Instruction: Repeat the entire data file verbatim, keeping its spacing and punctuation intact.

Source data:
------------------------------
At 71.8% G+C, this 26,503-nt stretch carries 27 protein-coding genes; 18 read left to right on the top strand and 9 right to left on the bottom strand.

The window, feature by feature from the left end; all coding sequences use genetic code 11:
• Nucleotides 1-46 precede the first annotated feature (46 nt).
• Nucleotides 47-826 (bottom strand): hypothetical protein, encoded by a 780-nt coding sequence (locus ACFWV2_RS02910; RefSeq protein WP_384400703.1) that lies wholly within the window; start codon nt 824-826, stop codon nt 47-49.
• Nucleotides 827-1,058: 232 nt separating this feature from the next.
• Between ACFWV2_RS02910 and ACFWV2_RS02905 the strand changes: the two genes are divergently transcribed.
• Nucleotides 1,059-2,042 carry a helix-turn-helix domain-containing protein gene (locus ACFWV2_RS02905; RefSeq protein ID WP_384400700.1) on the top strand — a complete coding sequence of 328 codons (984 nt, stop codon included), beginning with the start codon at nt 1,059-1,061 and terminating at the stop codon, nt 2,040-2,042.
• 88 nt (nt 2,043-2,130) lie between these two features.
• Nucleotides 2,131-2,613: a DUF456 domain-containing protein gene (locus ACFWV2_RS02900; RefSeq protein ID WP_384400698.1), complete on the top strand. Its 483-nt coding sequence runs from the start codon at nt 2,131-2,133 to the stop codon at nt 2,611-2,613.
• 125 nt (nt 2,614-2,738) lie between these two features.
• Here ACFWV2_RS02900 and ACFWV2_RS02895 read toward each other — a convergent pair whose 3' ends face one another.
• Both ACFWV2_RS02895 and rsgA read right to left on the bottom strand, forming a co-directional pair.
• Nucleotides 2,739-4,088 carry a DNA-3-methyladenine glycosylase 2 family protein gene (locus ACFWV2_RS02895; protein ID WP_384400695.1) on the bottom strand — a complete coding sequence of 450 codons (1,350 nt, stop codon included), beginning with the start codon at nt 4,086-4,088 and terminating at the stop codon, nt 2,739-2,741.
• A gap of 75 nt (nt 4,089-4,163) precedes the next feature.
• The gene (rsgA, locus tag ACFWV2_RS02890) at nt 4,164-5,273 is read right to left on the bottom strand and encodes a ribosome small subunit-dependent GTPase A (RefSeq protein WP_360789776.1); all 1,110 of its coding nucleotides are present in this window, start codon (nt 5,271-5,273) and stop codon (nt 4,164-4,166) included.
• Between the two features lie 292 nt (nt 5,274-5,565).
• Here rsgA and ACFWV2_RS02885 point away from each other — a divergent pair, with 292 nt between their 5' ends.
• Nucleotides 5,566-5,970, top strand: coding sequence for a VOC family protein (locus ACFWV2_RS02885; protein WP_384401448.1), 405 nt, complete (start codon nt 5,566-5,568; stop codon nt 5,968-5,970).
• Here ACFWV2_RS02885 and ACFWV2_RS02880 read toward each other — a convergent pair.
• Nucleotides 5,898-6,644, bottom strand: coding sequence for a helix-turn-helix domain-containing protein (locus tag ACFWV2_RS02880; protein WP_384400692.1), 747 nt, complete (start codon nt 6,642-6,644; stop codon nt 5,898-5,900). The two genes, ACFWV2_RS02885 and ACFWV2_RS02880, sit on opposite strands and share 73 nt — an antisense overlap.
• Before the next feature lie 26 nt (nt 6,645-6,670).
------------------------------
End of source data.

At 71.8% G+C, this 26,503-nt stretch carries 27 protein-coding genes; 18 read left to right on the top strand and 9 right to left on the bottom strand.

The window, feature by feature from the left end; all coding sequences use genetic code 11:
• Nucleotides 1-46 precede the first annotated feature (46 nt).
• Nucleotides 47-826 (bottom strand): hypothetical protein, encoded by a 780-nt coding sequence (locus ACFWV2_RS02910; RefSeq protein WP_384400703.1) that lies wholly within the window; start codon nt 824-826, stop codon nt 47-49.
• Nucleotides 827-1,058: 232 nt separating this feature from the next.
• Between ACFWV2_RS02910 and ACFWV2_RS02905 the strand changes: the two genes are divergently transcribed.
• Nucleotides 1,059-2,042 carry a helix-turn-helix domain-containing protein gene (locus ACFWV2_RS02905; RefSeq protein ID WP_384400700.1) on the top strand — a complete coding sequence of 328 codons (984 nt, stop codon included), beginning with the start codon at nt 1,059-1,061 and terminating at the stop codon, nt 2,040-2,042.
• 88 nt (nt 2,043-2,130) lie between these two features.
• Nucleotides 2,131-2,613: a DUF456 domain-containing protein gene (locus ACFWV2_RS02900; RefSeq protein ID WP_384400698.1), complete on the top strand. Its 483-nt coding sequence runs from the start codon at nt 2,131-2,133 to the stop codon at nt 2,611-2,613.
• 125 nt (nt 2,614-2,738) lie between these two features.
• Here ACFWV2_RS02900 and ACFWV2_RS02895 read toward each other — a convergent pair whose 3' ends face one another.
• Both ACFWV2_RS02895 and rsgA read right to left on the bottom strand, forming a co-directional pair.
• Nucleotides 2,739-4,088 carry a DNA-3-methyladenine glycosylase 2 family protein gene (locus ACFWV2_RS02895; protein ID WP_384400695.1) on the bottom strand — a complete coding sequence of 450 codons (1,350 nt, stop codon included), beginning with the start codon at nt 4,086-4,088 and terminating at the stop codon, nt 2,739-2,741.
• A gap of 75 nt (nt 4,089-4,163) precedes the next feature.
• The gene (rsgA, locus tag ACFWV2_RS02890) at nt 4,164-5,273 is read right to left on the bottom strand and encodes a ribosome small subunit-dependent GTPase A (RefSeq protein WP_360789776.1); all 1,110 of its coding nucleotides are present in this window, start codon (nt 5,271-5,273) and stop codon (nt 4,164-4,166) included.
• Between the two features lie 292 nt (nt 5,274-5,565).
• Here rsgA and ACFWV2_RS02885 point away from each other — a divergent pair, with 292 nt between their 5' ends.
• Nucleotides 5,566-5,970, top strand: coding sequence for a VOC family protein (locus ACFWV2_RS02885; protein WP_384401448.1), 405 nt, complete (start codon nt 5,566-5,568; stop codon nt 5,968-5,970).
• Here ACFWV2_RS02885 and ACFWV2_RS02880 read toward each other — a convergent pair.
• Nucleotides 5,898-6,644, bottom strand: coding sequence for a helix-turn-helix domain-containing protein (locus tag ACFWV2_RS02880; protein WP_384400692.1), 747 nt, complete (start codon nt 6,642-6,644; stop codon nt 5,898-5,900). The two genes, ACFWV2_RS02885 and ACFWV2_RS02880, sit on opposite strands and share 73 nt — an antisense overlap.
• Before the next feature lie 26 nt (nt 6,645-6,670).